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January 1984

Abnormalities of the Cardiovascular Response to Cold Pressor Test in Type 1 Diabetes: Correlation With Blood Glucose Control

Author Affiliations

From the Sections of Cardiology (Drs Friedman, Bandu, and Vasavada) and Endocrinology (Drs Sacerdote, Jubay, Herrara, and Bleicher), and the Diabetes Endocrine Center (Drs Sacerdote, Jubay, Herrara, and Bleicher), the Department of Medicine, Brooklyn (NY) Hospital and the Downstate Medical Center, State University of New York, Brooklyn.

Arch Intern Med. 1984;144(1):43-47. doi:10.1001/archinte.1984.00350130049010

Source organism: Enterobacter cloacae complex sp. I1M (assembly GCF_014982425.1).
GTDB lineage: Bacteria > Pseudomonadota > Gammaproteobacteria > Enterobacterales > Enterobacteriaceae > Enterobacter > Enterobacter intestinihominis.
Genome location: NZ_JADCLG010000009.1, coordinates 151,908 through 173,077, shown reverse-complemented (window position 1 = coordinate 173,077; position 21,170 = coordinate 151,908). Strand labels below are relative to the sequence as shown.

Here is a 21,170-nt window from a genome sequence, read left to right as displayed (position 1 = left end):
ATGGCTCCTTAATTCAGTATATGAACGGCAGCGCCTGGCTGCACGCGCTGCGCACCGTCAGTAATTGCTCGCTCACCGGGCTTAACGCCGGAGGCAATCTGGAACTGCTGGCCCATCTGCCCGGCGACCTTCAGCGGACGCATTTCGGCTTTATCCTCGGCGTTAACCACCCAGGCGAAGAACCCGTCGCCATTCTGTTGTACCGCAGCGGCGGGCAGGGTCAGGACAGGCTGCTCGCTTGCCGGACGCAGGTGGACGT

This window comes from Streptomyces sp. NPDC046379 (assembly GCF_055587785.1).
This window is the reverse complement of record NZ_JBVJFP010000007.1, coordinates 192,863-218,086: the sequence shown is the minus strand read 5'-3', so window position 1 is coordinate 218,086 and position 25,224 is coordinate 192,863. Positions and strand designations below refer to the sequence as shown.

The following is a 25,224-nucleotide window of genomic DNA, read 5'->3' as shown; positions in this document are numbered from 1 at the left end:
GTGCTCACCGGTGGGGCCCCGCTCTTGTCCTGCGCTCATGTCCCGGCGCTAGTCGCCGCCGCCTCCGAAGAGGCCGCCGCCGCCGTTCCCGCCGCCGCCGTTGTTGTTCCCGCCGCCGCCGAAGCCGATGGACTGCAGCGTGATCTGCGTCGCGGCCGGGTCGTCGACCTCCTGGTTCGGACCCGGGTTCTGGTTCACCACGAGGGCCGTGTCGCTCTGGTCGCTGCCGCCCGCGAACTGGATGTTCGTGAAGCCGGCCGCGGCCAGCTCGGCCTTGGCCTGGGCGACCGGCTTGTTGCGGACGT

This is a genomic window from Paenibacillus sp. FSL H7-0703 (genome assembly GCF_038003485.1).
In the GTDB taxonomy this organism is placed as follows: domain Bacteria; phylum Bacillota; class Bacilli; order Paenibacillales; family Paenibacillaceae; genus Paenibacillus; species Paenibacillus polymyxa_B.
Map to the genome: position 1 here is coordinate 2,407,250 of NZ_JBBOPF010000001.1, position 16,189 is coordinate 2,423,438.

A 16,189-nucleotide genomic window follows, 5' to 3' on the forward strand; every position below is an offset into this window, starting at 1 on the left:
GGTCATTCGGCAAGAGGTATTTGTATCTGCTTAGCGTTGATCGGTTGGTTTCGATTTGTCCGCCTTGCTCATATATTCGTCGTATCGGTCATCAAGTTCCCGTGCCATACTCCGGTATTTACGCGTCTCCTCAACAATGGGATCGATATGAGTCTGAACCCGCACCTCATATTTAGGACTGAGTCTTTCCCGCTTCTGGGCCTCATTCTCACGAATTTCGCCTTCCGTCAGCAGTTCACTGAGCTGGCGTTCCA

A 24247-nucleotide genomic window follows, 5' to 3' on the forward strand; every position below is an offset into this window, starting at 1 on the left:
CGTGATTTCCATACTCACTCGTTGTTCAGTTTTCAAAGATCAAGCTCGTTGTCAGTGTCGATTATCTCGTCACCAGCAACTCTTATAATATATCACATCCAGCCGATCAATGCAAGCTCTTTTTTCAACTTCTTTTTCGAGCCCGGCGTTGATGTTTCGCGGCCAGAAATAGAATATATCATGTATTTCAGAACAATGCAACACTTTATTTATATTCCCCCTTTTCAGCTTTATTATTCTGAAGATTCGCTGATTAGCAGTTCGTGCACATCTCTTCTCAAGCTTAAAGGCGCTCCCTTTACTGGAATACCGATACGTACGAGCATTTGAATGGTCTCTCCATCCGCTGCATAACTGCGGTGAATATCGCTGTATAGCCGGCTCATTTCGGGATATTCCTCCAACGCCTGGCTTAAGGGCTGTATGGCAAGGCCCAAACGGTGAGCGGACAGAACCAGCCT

• Left-ventricular (LV) function in type 1 diabetics without clinical heart disease was compared with that found in matched normal subjects. Although diabetics had a normal LV ejection fraction (66%±6%), they showed a trend toward smaller left ventricles. Their cardiovascular response to a cold pressor test was abnormal and cardiac function after the cold pressor test correlated with hemoglobin A1c levels: Average hemoglobin A1c was inversely related to ejection fraction and early filling volume and directly related to the ratio of preejection period to ejection time (PEP/LVET) after a cold pressor test. Hemoglobin A1c at the time of study correlated more closely with PEP/LVET after cold pressor test than did the six-month average hemoglobin A1c level, suggesting that cardiac function fluctuates with recent changes in blood glucose control. Thus, even when diabetics have a normal LV ejection fraction, an abnormal cardiovascular response to stress may still be present, and such abnormalities correlate with blood glucose control.

(Arch Intern Med 1984;144:43-47)